We lost him when my children were little. They grew up with a wonderful grandfather, but not this one. I have a few scattered pictures and memories of my father with my kids, but they never got a chance to know him.
He said Tyler was a thinker, and Jami was fearless. I’d say he was spot on.
He died suddenly, on a sunny summer morning.
My children will never know that he was the father who “fixed” things with a hug. Things like teen heartache, and failed drivers tests. He was gentle with animals. He loved birds and dogs. He loved all our little babies. He crawled around on the floor with them, a brawny man turned soft amid the giggles and climbing. He held them, and talked to them, and carried them over to windows just to point things out.
He loved nicknames. We started calling him “Special K” in the 90’s and it stuck.
At home, he cooked and canned. He built things. Artistically, he carved and painted beautiful wood duck decoys. He grew the juiciest tomatoes in New Milford.
He cherished his big pontoon, and boy could he fish. In the summer, in the winter, didn’t matter. The fish called to him while he stood wide awake looking out at the water. And they darted and jumped inside his dreams, too.
Candlewood was a mini paradise for my dad. An outdoor playground. Aside from asking my mother to marry him, buying my grandmother’s small lake house in “The Trails” was one of the best decisions he ever made.
I saw him angry. I saw him happy. I saw him worried. I saw him reflective. I saw him confident. I watched him get worked into a frenzy when the NY Islanders won the Stanley Cup four consecutive times. Overtime had him on his knees, slapping the floor.
I saw him loving. I saw him creative. I saw him marvel at the wonders of the world. Sometimes he was quiet. Sometimes he was impatient. I saw him selfish. I saw him kind. I saw him drunk. One time, I watched him throw up into the pachysandra outside our kitchen door. I saw him cry uncontrollably in the hallway of the hospital when his mother, my legendary grandma Betty, passed away. I watched him dance. And I danced my heart out with him.
Mostly, I saw him human. Boy, he sure loved to laugh. He laughed himself silly listening to Richard Pryor. He gently “re-located” squirrels from our yard to Harrybrooke Park, and kept a tally on the fridge.
He held my arm and walked me down the aisle at my wedding, with a smile as bright as it was tender.
He provided. He was a factory man. He “worked his way up” at Kimberly Clark. He did 17 years of ‘round the clock “shifts” as a machine operator before earning a daytime desk job.
He spent 4 years in the Navy. A handsome young sailor with his whole life ahead of him is all I see when I look at his photos in uniform. His white cap was as jaunty and as set to the side as a sailors cap could be, with eyes that shined brightly, filled with light and youth and promise.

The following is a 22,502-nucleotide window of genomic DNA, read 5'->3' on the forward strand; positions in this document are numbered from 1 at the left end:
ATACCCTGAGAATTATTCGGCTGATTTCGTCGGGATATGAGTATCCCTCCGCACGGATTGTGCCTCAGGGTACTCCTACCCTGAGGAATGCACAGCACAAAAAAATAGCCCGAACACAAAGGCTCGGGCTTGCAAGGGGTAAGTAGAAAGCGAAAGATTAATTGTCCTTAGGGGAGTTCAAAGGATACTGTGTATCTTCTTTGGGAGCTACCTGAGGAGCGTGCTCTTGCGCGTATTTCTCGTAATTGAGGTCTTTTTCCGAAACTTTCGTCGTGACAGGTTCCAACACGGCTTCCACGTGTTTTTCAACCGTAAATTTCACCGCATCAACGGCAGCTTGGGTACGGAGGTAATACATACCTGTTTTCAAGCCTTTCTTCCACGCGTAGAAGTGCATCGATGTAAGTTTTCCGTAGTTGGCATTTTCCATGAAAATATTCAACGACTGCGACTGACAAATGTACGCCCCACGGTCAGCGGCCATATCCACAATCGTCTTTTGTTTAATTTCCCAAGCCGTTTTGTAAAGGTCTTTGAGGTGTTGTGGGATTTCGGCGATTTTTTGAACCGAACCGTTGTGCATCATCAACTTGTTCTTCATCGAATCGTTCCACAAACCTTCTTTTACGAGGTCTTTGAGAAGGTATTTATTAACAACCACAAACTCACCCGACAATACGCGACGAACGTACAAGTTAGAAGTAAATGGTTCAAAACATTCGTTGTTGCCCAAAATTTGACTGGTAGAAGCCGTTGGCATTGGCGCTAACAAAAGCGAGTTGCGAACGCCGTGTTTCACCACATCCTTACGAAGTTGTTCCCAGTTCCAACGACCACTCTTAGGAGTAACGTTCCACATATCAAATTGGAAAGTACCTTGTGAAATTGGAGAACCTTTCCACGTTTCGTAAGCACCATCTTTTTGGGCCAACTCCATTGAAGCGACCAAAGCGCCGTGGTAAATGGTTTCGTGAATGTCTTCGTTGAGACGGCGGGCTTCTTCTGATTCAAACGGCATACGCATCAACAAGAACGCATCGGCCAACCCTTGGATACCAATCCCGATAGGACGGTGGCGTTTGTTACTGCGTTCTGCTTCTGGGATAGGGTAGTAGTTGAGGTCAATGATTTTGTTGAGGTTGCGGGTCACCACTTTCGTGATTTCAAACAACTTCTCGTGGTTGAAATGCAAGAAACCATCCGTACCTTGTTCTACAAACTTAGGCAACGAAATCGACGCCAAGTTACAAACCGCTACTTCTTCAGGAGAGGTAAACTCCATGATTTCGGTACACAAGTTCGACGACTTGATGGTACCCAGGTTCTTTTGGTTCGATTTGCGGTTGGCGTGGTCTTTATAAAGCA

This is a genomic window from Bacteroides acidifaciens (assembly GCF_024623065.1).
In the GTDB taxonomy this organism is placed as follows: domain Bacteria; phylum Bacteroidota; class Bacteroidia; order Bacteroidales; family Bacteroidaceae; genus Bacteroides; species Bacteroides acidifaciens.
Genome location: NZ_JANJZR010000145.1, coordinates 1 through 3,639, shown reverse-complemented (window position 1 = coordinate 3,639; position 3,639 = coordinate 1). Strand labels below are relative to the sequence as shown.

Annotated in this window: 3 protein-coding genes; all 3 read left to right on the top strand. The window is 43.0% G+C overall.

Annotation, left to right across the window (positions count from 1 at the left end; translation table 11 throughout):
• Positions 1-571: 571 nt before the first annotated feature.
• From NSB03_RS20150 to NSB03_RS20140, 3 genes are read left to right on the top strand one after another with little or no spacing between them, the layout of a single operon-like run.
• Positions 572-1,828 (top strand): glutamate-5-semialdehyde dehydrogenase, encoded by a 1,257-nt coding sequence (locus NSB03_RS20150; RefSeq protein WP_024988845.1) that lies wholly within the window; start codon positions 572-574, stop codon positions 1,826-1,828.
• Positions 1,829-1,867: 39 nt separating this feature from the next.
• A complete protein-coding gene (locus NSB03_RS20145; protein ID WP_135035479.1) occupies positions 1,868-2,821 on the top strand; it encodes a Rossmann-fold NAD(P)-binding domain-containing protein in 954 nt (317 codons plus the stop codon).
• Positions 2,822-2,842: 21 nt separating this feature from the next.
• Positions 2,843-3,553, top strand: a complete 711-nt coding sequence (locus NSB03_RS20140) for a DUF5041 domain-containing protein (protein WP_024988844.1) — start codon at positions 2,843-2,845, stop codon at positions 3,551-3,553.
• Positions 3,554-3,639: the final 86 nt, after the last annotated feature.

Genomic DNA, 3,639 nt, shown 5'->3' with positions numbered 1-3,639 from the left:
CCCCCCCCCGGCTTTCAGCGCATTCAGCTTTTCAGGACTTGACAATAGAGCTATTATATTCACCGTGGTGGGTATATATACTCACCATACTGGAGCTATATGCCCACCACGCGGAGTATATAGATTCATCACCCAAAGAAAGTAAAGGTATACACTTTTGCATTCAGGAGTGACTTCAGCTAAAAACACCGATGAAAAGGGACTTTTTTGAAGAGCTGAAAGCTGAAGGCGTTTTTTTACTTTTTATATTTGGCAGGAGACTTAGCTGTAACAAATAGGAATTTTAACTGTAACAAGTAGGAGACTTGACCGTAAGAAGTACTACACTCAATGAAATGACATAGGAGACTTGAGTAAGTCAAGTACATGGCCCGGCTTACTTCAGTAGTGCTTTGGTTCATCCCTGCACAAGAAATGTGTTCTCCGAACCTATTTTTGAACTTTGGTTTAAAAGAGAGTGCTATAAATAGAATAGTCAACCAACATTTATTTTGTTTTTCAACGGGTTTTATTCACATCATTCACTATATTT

In the 70’s, he had a motorcycle. He had sideburns and wore boot-cut Levi’s. He loved the blues, and rock and roll. He listened to The Coasters and Janis Joplin. He loved spaghetti with meat sauce. He wore a baseball cap. He combed over his bald spot and we poked fun at the little tuft in front that refused to surrender.
“I need a hair cut,” he’d say, rubbing his scalp.
“Which one?” we’d chuckle.
He finally quit smoking, but it didn’t save him.
He told me I was pretty even after I cut my own hair and came home with a mouth full of metal. He made me feel special, which is so much better than pretty.
He didn’t go to college, but it was clear to us that we were going. He encouraged my writing. We shared the same sense of humor. I still have a few letters he wrote to me in his signature left-handed scrawl when I was away, back when composing a letter was a thing. Each one is four pages long. Apparently, he was a writer too. He signed them “Daddy,” using quotation marks, as if I’d ever forget. He was always “daddy” to me.
He was the guy who took us camping. He made us stack wood and rake leaves. When he spoke, we listened. He tricked my brother into eating a fish eye once. He told us to go play outside. He bought me a 10-speed bike and hid it in my room as a surprise on my birthday.
He was the husband who squeezed my mother’s behind as he passed. He scratched and tilted his head at her ways, but his eyes always twinkled. He loved affection, and he loved her deeply.
He was not a simple man but he enjoyed simple things. In many ways, before he died at 59, he still had a lot to learn about life. But in the ways that were important, he had it all figured out. He was just a regular man, with thoughts and feelings, and hobbies, and kids, and a wife, and a life, but he meant the world to me.
He was not perfect, but I remember the perfect moments.
And I miss him every day.